This is the view looking out of Morley library - it has a wonderful art house aspect, not often I capture an image which has something special about it.
And Morley? Well, as this photo suggests, it's an old mill town. Morley, just south of Leeds, is where I was born. I've not lived here for more than forty years, but of late - perhaps age, my father's death, all sorts of stuff - I've been drawn back. The other day, I stopped here for an hour and discovered - perhaps rediscovered, but if I did know once I had forgotten - the majesty of Morley library.
It's a Carnegie library - built with the financial support of Andrew Carnegie, a Scottish businessman and philanthropist. He funded the construction of approaching 2,000 libraries in the United States and more than 600 in Britain and Ireland. And judging from this wonderful building - with a striking tiled lobby (Burmantofts tiles, I was told) - which stretches over three floors, these were substantial libraries befitting the ambition than underlay his generosity.
Hall Caine was one of the most popular novelists and dramatists of the era. According to Wikipedia: 'Writing fifteen novels on subjects of adultery, divorce, domestic violence, illegitimacy, infanticide, religious bigotry and women’s rights he became an international literary celebrity, selling ten million books. Caine was the most highly paid novelist of his day. The Eternal City is the first novel to sell over a million copies worldwide.' So it sounds like he was quite a catch to open the library - and Morley was on a roll at this time ... Morley-born Herbert Henry Asquith was Chancellor of the Exchequer and became Prime Minister two years later.
Morley achieved borough status in 1886, and a few years later its remarkable - and magnificent - town hall was built. It still stands, just a stone's throw from the library, though Morley was absorbed into Leeds back in 1974.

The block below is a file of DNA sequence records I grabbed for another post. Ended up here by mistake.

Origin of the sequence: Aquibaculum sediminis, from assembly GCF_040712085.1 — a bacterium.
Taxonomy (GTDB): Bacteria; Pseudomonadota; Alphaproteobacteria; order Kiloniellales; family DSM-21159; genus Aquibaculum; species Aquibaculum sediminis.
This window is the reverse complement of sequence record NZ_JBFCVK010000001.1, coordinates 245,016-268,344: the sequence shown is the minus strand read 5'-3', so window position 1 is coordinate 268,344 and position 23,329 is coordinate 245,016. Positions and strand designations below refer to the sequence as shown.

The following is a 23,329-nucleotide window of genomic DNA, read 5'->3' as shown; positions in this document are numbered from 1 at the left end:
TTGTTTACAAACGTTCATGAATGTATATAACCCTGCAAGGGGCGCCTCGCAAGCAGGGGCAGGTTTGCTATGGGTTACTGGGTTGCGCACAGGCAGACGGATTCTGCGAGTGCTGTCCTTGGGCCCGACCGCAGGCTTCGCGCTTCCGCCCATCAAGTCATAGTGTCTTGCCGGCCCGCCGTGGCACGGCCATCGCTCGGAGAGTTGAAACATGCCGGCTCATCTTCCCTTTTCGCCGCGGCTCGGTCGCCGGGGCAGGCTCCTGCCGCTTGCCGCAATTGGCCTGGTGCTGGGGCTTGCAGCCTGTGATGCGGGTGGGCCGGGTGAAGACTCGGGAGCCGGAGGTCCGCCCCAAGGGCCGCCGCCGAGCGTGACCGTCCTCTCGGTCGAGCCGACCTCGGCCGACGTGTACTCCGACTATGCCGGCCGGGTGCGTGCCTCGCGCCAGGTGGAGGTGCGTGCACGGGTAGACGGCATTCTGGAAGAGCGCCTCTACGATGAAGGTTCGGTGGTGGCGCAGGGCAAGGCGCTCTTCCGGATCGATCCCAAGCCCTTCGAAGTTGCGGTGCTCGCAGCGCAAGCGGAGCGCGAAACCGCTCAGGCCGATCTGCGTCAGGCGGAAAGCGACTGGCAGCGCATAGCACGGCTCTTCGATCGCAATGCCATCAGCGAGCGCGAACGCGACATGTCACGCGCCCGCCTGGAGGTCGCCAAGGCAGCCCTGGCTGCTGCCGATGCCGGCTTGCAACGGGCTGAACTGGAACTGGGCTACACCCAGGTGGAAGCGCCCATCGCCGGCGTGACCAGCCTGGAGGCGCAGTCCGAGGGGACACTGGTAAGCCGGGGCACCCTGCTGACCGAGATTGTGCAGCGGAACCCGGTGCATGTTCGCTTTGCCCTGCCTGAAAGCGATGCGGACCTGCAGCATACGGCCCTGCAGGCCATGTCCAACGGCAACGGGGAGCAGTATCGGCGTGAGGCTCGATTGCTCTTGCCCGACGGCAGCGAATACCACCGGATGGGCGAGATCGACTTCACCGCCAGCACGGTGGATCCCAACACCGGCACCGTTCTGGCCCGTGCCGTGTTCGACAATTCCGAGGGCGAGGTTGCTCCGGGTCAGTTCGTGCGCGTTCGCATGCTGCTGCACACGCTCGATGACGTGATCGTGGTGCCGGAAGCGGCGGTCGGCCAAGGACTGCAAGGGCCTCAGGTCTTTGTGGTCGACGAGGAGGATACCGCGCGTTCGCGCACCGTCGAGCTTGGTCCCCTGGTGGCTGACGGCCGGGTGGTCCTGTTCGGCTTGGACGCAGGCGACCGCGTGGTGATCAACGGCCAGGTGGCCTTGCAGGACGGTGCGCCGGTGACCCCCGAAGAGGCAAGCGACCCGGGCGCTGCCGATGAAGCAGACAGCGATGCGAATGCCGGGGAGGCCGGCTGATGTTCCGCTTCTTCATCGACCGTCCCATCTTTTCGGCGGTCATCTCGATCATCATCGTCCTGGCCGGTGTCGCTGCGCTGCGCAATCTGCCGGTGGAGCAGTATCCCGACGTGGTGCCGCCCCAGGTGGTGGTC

The library lobby has a wonderful mosaic floor featuring Morley's coat of arms, devised when it became a borough. The legend 'Industria Omnia Vincit' translates as industry conquers all - you can see why that might appeal to the millocrats who were the dominant political force in late Victorian Morley.
And the emblem - well, top row a couple of cannon balls to represent the civil war battles of the 1640s fought in and around the town, and in the middle a cotton boll (this puzzles me, Morley was part of the heavy woollen district - Lancashire was cotton). Then a shuttle representing textiles which at this time was Morley's defining industry. And below a shove and pick to reflect the small coal mines which dotted the town and adjoining villages, and which by this date were starting to peter out.
This same splendid coat of army features on stained glass in the doors on the library's first floor. A classy touch! And that floor is also now home to the community archive and local history collection. On this version you can see more clearly the ram's head representing the woollen industry - alas now all gone (though a few of the mills, and rather more of the chapels, remain). Below is an aerial view of the town from 1922 from an excellent history and planning document.
Once upon a time, E.P. Thompson taught extra-mural classes at the library and made good use of a stout oval wooden table in the reading room. I asked if it was still around. There's a solid wooden table in the computer room upstairs, but it doesn't quite fit the bill.
In 1964, Thompson commented of his Morley classes: 'Within living memory ... it seems, miners have worked lying down in eighteen-inch seams, children have been in the mills at the age of nine, urine has been collected from pub urinals for scouring, while the brother of one of the students still uses teazles to raise the 'nap'. It is difficult to believe that the industrial revolution has yet occurred in Morley, and next year's syllabus (in the later 19th century) will seem like a tour through the space age'.
There are wonderful design touches to the library - no wonder it's a listed building (and, happily, well used). What a bobby dazzler!
As you know old is gold so this proverb really suits this library situated in Morley. This library contains every kind of magazines and books of different topics. Big philosophers prefer this library if they are not able to find a book from the other libraries.
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I always remember Carnegie;s quote “Libraries are reservoirs of strength, grace, and wit, reminders of order, calm and continuity, lakes of mental energy, neither warm nor cold, light nor dark… In any library in the world, I am at home, unselfconscious, still and absorbed.”
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